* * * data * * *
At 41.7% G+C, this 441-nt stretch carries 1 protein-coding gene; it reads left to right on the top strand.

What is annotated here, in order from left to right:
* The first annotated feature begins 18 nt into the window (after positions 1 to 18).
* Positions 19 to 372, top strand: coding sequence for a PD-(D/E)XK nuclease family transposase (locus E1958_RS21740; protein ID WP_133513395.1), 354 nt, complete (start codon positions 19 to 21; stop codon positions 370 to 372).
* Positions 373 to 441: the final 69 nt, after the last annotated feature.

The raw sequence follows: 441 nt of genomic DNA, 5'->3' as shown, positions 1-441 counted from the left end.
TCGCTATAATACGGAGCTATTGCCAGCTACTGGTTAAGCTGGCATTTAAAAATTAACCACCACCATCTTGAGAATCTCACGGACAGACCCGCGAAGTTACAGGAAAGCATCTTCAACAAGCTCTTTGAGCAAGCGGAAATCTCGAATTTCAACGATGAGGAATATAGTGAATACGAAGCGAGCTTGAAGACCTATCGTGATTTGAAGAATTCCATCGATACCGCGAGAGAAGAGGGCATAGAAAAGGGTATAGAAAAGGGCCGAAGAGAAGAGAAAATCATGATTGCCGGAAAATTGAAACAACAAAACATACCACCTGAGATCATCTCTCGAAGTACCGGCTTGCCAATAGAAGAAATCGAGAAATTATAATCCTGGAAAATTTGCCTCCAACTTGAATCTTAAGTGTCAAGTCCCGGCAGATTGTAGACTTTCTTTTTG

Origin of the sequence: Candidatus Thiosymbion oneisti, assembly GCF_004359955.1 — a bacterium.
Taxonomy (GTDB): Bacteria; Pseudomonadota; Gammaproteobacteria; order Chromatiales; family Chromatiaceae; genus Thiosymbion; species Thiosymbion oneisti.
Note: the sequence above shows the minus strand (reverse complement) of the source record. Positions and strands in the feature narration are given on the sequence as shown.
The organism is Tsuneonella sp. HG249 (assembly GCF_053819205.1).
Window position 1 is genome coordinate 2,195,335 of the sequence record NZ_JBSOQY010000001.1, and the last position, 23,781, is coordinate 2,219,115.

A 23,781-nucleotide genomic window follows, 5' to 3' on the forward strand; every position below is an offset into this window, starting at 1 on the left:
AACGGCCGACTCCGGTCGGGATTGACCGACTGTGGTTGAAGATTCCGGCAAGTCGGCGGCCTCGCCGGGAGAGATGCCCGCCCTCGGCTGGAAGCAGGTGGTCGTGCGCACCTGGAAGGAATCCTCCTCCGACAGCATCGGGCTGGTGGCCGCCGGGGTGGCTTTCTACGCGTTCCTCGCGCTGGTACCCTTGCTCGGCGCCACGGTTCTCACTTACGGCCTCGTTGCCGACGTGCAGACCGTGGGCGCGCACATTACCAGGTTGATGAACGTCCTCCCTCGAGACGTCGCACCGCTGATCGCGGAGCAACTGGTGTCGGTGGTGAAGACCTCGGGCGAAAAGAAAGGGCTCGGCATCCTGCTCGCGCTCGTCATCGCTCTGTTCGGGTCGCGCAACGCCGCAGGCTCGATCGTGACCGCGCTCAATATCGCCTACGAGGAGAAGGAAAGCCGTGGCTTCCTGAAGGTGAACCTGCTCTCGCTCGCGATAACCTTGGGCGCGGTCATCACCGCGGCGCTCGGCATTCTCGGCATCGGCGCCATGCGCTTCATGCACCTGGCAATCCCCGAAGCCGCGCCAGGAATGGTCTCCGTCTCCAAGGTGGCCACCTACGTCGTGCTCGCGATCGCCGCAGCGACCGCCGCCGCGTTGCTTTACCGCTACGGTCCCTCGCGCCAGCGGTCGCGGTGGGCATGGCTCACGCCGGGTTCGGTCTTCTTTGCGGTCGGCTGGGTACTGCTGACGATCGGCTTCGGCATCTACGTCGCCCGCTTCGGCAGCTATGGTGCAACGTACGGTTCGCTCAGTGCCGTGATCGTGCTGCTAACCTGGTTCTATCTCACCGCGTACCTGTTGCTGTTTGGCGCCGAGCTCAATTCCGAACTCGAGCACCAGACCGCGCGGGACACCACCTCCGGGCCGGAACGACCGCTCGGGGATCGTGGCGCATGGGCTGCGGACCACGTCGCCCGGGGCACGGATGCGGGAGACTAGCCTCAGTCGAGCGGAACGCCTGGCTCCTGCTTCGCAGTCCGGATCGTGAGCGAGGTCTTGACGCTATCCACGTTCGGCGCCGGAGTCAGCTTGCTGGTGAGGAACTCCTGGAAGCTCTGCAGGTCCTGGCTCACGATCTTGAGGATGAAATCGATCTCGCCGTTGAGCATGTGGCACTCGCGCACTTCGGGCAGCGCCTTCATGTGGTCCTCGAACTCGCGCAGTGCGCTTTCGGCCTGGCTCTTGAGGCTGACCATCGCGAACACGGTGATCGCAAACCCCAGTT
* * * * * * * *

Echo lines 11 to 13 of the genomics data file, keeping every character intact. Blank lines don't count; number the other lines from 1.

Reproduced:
The organism is Tsuneonella sp. HG249 (assembly GCF_053819205.1).
Window position 1 is genome coordinate 2,195,335 of the sequence record NZ_JBSOQY010000001.1, and the last position, 23,781, is coordinate 2,219,115.

A 23,781-nucleotide genomic window follows, 5' to 3' on the forward strand; every position below is an offset into this window, starting at 1 on the left: